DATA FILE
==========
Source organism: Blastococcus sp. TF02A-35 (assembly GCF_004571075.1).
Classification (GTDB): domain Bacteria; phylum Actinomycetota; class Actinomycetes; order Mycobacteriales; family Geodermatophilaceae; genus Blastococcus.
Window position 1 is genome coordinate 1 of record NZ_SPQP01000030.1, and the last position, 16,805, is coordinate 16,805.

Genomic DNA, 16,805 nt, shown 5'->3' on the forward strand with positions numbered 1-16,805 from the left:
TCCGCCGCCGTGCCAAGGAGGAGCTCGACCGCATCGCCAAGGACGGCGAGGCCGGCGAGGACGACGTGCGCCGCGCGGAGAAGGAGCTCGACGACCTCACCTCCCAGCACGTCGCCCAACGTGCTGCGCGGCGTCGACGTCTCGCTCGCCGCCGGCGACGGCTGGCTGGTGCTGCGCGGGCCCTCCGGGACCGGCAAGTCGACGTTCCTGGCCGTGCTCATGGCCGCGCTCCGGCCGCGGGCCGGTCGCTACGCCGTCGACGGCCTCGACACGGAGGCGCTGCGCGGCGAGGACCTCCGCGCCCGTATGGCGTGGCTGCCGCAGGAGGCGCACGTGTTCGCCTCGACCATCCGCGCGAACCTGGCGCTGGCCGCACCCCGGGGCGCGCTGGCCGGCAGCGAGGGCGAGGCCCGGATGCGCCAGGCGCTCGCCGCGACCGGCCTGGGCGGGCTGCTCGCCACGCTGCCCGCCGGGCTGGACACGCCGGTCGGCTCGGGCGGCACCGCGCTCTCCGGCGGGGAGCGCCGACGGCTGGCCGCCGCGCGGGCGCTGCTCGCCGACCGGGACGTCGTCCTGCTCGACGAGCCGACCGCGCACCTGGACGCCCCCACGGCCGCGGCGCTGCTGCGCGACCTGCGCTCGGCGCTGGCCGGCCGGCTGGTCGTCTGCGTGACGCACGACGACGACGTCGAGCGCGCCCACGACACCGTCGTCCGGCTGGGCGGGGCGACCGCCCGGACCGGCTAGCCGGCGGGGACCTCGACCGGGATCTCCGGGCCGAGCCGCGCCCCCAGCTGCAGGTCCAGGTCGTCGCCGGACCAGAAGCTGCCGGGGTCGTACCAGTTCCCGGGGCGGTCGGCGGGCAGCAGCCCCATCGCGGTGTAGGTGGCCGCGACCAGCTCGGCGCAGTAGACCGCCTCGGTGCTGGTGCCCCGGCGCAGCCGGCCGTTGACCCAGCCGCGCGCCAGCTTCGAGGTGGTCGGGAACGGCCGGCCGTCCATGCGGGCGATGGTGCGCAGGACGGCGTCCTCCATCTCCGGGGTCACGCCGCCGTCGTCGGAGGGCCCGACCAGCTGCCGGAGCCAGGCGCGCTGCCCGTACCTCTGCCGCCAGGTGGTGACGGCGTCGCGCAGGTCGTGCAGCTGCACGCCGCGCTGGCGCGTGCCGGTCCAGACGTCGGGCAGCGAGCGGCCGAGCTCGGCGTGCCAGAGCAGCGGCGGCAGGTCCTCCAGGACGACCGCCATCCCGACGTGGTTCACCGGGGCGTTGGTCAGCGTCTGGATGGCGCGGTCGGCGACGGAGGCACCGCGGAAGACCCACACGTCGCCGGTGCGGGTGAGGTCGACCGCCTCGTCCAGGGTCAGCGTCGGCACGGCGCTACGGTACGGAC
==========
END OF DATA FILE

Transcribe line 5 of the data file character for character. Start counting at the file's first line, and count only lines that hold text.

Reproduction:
TCCGCCGCCGTGCCAAGGAGGAGCTCGACCGCATCGCCAAGGACGGCGAGGCCGGCGAGGACGACGTGCGCCGCGCGGAGAAGGAGCTCGACGACCTCACCTCCCAGCACGTCGCCCAACGTGCTGCGCGGCGTCGACGTCTCGCTCGCCGCCGGCGACGGCTGGCTGGTGCTGCGCGGGCCCTCCGGGACCGGCAAGTCGACGTTCCTGGCCGTGCTCATGGCCGCGCTCCGGCCGCGGGCCGGTCGCTACGCCGTCGACGGCCTCGACACGGAGGCGCTGCGCGGCGAGGACCTCCGCGCCCGTATGGCGTGGCTGCCGCAGGAGGCGCACGTGTTCGCCTCGACCATCCGCGCGAACCTGGCGCTGGCCGCACCCCGGGGCGCGCTGGCCGGCAGCGAGGGCGAGGCCCGGATGCGCCAGGCGCTCGCCGCGACCGGCCTGGGCGGGCTGCTCGCCACGCTGCCCGCCGGGCTGGACACGCCGGTCGGCTCGGGCGGCACCGCGCTCTCCGGCGGGGAGCGCCGACGGCTGGCCGCCGCGCGGGCGCTGCTCGCCGACCGGGACGTCGTCCTGCTCGACGAGCCGACCGCGCACCTGGACGCCCCCACGGCCGCGGCGCTGCTGCGCGACCTGCGCTCGGCGCTGGCCGGCCGGCTGGTCGTCTGCGTGACGCACGACGACGACGTCGAGCGCGCCCACGACACCGTCGTCCGGCTGGGCGGGGCGACCGCCCGGACCGGCTAGCCGGCGGGGACCTCGACCGGGATCTCCGGGCCGAGCCGCGCCCCCAGCTGCAGGTCCAGGTCGTCGCCGGACCAGAAGCTGCCGGGGTCGTACCAGTTCCCGGGGCGGTCGGCGGGCAGCAGCCCCATCGCGGTGTAGGTGGCCGCGACCAGCTCGGCGCAGTAGACCGCCTCGGTGCTGGTGCCCCGGCGCAGCCGGCCGTTGACCCAGCCGCGCGCCAGCTTCGAGGTGGTCGGGAACGGCCGGCCGTCCATGCGGGCGATGGTGCGCAGGACGGCGTCCTCCATCTCCGGGGTCACGCCGCCGTCGTCGGAGGGCCCGACCAGCTGCCGGAGCCAGGCGCGCTGCCCGTACCTCTGCCGCCAGGTGGTGACGGCGTCGCGCAGGTCGTGCAGCTGCACGCCGCGCTGGCGCGTGCCGGTCCAGACGTCGGGCAGCGAGCGGCCGAGCTCGGCGTGCCAGAGCAGCGGCGGCAGGTCCTCCAGGACGACCGCCATCCCGACGTGGTTCACCGGGGCGTTGGTCAGCGTCTGGATGGCGCGGTCGGCGACGGAGGCACCGCGGAAGACCCACACGTCGCCGGTGCGGGTGAGGTCGACCGCCTCGTCCAGGGTCAGCGTCGGCACGGCGCTACGGTACGGAC